Instead of chasing the elk the boys found plenty of deer and wolves to chase, and some of them made good hunters in our woods.*

Many pioneer families came into Lake County in the years of 1838 and 1839, but their names were not found on the Claim Register as its entries did not extend over these years, and it would be quite impracticable to collect many of these names now.

In placing these few hundred names upon this record as pioneers in North-Western Indiana the names of men who came, for the most part, with their women and children, into this then wild region, it is recognized that there were also many others whose names, by some means, have not reached these pages, who were also true and worthy pioneers, doing well their part in laying here the foundations for the pros-
*It was my lot to spend one night In August, 1838, at the home of the large Hack family on "Prairie West," and after "the shades of night" had fallen the family assembled in their door-yard, around a cheerful blaze, and sang the songs of their old homes. They were from one of those Rhine provinces that passed from France to Germany, then Prussia, and those old songs were new and strange to my young ears.  T. H. B.


perity which we now enjoy; and their descendants who may not find their names on these few pages, will surely see the impossibility of any one's now securing every name of the settlers between 1830 and 1840, and also they may be sure that to the whole body of our pioneers, the known and the unknown, every rightminded person must feel that, as this century closes, we owe a large debt of grateful remembrance.

Many of the "squatter" families, indeed very many, passed in a few years to the regions further west (these were of a restless class, people who loved frontier life), and there as here helped to prepare the way for the railroad life, the modern life, of this our day. They followed the Indians and the deer toward the setting sun, they tried the large western prairies, and the mountain region, and at last the Pacific slope, but the railroads followed them along, and they rest now where the steam whistles blow but do not disturb their slumbers.

Note. -- From evidence of different varieties it is concluded that fully one-half of the early settlers passed out of Lake County between 1840 and 1850.


In 1818 a treaty with the Indians was made at St. Mary's in accordance with which a large tract of land in central Indiana was purchased and this included at its northern limit what became White County and a part of Jasper. By the terms of another treaty made in 1826 quite a portion of what became Pulaski County was purchased. Some surveys were made in these purchases in 1821 and 1828, but as early as 1821 only a small part of the southeast corner of Pulaski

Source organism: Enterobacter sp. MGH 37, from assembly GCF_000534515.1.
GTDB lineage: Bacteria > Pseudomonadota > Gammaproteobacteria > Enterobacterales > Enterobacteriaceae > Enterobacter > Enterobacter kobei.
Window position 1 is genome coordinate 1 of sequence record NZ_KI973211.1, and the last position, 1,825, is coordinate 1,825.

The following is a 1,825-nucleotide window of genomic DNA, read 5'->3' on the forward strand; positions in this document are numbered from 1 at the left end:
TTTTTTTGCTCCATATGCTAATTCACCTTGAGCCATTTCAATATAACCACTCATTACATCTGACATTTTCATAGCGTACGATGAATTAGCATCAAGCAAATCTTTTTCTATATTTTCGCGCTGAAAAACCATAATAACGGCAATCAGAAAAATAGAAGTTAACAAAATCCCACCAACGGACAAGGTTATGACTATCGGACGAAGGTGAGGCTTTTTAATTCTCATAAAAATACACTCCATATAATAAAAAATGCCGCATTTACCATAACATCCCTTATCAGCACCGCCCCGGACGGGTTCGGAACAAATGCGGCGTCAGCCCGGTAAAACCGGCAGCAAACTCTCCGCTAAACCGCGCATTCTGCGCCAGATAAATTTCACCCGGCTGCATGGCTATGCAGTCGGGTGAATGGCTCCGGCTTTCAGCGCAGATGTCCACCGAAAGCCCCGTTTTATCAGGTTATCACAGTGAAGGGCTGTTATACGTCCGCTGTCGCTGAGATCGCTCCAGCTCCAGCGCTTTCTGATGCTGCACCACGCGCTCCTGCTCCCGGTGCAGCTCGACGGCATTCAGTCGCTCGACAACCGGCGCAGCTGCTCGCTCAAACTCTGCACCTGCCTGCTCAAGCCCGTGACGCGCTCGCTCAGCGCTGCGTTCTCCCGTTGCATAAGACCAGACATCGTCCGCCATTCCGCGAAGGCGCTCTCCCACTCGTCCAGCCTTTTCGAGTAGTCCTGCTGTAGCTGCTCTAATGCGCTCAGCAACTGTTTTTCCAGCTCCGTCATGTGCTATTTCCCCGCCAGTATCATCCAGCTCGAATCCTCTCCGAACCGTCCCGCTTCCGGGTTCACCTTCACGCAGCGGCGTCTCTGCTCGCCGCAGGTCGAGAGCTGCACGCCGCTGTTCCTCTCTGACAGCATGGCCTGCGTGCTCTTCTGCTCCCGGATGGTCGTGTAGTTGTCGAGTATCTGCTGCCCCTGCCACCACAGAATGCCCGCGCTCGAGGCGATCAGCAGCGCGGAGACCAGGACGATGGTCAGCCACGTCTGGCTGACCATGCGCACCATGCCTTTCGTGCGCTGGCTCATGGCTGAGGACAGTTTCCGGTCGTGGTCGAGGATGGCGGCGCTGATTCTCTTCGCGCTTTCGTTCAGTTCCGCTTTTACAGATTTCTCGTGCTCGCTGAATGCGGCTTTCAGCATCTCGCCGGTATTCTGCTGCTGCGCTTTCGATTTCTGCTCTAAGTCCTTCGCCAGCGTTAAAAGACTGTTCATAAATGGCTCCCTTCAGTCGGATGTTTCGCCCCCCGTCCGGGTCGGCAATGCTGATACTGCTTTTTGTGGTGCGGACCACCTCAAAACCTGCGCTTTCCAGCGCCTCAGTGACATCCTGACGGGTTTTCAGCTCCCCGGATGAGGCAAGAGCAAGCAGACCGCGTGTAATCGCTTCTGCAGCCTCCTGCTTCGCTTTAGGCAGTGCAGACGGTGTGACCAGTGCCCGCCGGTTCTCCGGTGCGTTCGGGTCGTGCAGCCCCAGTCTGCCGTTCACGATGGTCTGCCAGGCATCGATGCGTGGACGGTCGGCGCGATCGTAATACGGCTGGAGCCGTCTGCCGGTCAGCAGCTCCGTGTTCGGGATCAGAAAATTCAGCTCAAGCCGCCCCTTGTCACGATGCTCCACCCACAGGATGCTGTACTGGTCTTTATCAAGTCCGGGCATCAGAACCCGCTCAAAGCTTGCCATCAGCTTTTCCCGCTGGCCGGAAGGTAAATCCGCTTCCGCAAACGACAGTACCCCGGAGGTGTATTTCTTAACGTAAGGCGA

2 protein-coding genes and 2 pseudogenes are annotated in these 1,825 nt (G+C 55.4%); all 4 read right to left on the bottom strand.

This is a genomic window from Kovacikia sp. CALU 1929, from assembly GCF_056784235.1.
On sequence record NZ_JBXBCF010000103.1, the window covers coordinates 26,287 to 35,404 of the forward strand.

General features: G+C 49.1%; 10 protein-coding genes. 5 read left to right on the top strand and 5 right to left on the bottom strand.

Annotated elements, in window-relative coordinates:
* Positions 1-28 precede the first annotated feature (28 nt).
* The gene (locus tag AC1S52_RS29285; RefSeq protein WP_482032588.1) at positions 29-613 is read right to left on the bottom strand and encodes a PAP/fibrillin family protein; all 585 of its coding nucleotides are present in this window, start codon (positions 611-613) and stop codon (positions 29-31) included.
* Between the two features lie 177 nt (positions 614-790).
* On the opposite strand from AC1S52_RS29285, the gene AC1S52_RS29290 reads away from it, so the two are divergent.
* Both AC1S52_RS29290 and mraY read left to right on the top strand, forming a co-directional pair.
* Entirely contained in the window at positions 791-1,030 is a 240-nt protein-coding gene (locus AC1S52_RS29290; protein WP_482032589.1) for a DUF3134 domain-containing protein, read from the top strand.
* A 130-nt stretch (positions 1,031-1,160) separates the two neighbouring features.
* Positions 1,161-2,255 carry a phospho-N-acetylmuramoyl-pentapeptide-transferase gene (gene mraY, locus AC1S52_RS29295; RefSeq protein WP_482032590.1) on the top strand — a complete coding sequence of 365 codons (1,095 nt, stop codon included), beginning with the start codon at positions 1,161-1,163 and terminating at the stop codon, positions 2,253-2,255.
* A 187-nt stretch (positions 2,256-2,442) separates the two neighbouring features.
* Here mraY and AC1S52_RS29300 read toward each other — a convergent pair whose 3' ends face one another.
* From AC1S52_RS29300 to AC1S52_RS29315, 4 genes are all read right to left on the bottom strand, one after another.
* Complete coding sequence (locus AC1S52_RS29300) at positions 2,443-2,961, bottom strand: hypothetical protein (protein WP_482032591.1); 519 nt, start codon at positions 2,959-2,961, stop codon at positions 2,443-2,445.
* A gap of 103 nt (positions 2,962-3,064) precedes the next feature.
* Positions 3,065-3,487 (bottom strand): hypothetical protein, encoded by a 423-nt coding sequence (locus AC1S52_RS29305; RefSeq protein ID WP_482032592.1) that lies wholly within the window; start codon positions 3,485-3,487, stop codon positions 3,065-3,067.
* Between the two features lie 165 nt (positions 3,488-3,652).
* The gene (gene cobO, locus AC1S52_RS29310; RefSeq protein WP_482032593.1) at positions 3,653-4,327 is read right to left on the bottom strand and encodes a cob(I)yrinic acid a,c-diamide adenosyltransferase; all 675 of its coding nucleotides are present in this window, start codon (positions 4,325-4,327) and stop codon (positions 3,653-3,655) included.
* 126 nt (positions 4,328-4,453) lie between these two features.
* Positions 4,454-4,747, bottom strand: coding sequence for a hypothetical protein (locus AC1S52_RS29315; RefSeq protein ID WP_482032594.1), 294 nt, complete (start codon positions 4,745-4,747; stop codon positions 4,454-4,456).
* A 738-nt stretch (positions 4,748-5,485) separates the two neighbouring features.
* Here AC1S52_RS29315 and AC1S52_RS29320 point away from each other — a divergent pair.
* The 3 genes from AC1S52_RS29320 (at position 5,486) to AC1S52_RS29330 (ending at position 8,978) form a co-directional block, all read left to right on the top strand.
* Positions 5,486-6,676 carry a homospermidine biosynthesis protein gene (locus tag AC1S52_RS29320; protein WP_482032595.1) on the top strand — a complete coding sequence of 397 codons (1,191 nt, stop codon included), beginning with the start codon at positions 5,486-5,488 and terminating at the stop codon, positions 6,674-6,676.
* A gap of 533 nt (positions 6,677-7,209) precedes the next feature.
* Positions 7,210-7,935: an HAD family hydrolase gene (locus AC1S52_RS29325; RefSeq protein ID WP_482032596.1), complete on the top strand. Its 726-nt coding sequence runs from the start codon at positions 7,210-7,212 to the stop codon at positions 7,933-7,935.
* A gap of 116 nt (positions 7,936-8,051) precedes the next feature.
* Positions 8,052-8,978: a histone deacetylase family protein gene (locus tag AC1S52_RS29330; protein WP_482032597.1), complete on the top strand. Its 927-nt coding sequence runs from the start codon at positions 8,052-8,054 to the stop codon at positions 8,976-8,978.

was surveyed. As elsewhere stated the eastern part of the ten-mile strip was purchased in 1821 and the western part in 1826. This narrow strip was surveyed, the larger part in 1829, and the extreme eastern portion in 1830. The purchase made in 1832, at Tippecanoe, was surveyed in 1834. Men employed in this survey were, Burnside, Sibley, Clark, Smith, Biggs, Van Ness, Hanna, Goodnow, Morris, Kent.


Land sales were held at Crawfordsville for White County in 1829, 1830, and in October, 1832. The Ten-Mile purchase was also offered for sale in 1832. For Pulaski County, land sales were held at Winamac in September, 1838, in March, 1839, and in March, 1841. Indian Creek Township was one of the earliest settled parts of that county. It contained some twenty families in 1840.

The lands of Lake County came into market in 1839. The land office was at La Porte. It was afterwards removed to Winamac, where Lake County settlers at length went to enter land, finding a place to cross the Kankakee, passing through a wet region, and going by the White-post. It was considered a trying horseback trip.

There were land sales also at Logansport in October, 1831, according to General Packard's history, when the "Michigan Road Lands," on which the city of La Porte now stands, were sold and bought.

In 1832 there were land sales at La Fayette. Land in La Porte County was bought this year, and there being then no pre-emption law, speculators, those ruthless men, overbid the settlers. Says General


Packard: "This occurred in many instances where the settlers had expended all their means in making improvements. Much of the land thus situated and located in New Durham, went as high as five and six dollars per acre." The settlers were not prepared to pay but one dollar and a quartet per acre. Before the land sales of 1839 the citizens of Lake County had organized a Squatters' Union in which they bound themselves to stand by each other in purchasing their land at the government price. The second article of their constitution said, "That if Congress should neglect or refuse to pass a law, before the land on which we live is offered for sale, which shall secure to us our rights, we will hereafter adopt such measures as may be necessary effectually to secure each other in our just claims." And they did this. Speculators did not bid against five hundred united, determined, and probably armed men.

In Porter County lands came into market in 1835. 



Transcribed by Steven R. Shook, April 2012


CSS Template by Rambling Soul